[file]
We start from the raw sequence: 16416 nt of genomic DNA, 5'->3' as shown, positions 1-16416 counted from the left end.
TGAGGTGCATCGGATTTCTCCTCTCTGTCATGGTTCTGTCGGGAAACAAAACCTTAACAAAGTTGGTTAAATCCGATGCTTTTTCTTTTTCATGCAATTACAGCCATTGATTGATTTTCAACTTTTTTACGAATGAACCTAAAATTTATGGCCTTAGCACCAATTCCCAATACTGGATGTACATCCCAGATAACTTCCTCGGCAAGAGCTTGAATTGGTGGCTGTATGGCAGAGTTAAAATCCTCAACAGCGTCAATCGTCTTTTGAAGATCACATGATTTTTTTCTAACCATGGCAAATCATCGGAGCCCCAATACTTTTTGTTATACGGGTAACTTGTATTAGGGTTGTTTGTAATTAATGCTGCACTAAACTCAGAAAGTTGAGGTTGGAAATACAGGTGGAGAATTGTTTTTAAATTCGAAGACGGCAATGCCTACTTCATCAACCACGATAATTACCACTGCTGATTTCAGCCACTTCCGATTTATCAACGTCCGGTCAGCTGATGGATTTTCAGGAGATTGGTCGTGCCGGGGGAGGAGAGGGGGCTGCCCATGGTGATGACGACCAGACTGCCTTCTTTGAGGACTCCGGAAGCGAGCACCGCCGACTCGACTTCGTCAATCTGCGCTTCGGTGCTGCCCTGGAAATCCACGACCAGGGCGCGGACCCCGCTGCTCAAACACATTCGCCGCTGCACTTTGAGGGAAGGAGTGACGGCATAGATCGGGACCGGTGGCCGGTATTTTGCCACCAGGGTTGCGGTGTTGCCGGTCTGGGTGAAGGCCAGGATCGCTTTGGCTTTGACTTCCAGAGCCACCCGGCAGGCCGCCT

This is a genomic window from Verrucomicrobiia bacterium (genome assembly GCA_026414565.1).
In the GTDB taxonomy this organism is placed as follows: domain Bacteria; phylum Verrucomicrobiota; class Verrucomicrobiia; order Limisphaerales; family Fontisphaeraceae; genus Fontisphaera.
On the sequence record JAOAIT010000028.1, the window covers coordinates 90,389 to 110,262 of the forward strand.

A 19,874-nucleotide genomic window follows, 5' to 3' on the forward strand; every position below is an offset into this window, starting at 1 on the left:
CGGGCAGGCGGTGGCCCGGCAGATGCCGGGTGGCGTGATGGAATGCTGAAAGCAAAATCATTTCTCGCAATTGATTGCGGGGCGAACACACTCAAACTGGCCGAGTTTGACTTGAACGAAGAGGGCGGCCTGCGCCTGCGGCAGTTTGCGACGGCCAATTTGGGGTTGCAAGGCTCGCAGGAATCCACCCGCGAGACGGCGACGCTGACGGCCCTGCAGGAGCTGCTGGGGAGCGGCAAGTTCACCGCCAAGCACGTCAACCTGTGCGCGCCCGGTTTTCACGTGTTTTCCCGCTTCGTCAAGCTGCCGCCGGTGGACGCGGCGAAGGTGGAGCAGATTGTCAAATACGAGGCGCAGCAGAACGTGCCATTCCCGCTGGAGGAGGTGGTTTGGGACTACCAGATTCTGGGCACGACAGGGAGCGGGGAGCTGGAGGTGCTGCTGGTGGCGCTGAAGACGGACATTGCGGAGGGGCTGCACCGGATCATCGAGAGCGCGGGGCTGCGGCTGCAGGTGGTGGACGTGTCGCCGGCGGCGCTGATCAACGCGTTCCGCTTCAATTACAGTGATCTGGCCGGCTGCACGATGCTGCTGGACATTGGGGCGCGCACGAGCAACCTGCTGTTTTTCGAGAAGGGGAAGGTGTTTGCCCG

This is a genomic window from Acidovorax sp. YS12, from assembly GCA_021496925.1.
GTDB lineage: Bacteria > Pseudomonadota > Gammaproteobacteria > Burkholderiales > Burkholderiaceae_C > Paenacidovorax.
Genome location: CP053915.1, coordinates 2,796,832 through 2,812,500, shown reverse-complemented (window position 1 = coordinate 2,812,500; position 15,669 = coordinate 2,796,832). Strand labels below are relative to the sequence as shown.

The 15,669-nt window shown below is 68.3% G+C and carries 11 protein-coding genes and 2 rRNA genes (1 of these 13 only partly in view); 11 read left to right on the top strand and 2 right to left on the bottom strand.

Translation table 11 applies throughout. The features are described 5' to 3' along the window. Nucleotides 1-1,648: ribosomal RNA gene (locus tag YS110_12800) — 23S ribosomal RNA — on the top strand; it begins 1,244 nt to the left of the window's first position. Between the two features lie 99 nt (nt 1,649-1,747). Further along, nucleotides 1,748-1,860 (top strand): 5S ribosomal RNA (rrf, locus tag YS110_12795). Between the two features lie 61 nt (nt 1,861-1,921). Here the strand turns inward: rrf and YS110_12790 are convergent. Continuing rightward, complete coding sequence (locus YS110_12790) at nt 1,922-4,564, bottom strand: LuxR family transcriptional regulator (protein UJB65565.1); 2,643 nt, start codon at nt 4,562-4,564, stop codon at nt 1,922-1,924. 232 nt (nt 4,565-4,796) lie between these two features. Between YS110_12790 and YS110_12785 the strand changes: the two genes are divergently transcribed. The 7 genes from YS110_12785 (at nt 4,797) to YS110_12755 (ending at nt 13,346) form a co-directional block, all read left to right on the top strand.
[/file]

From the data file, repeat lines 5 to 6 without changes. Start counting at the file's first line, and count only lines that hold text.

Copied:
On the sequence record JAOAIT010000028.1, the window covers coordinates 90,389 to 110,262 of the forward strand.

A 19,874-nucleotide genomic window follows, 5' to 3' on the forward strand; every position below is an offset into this window, starting at 1 on the left: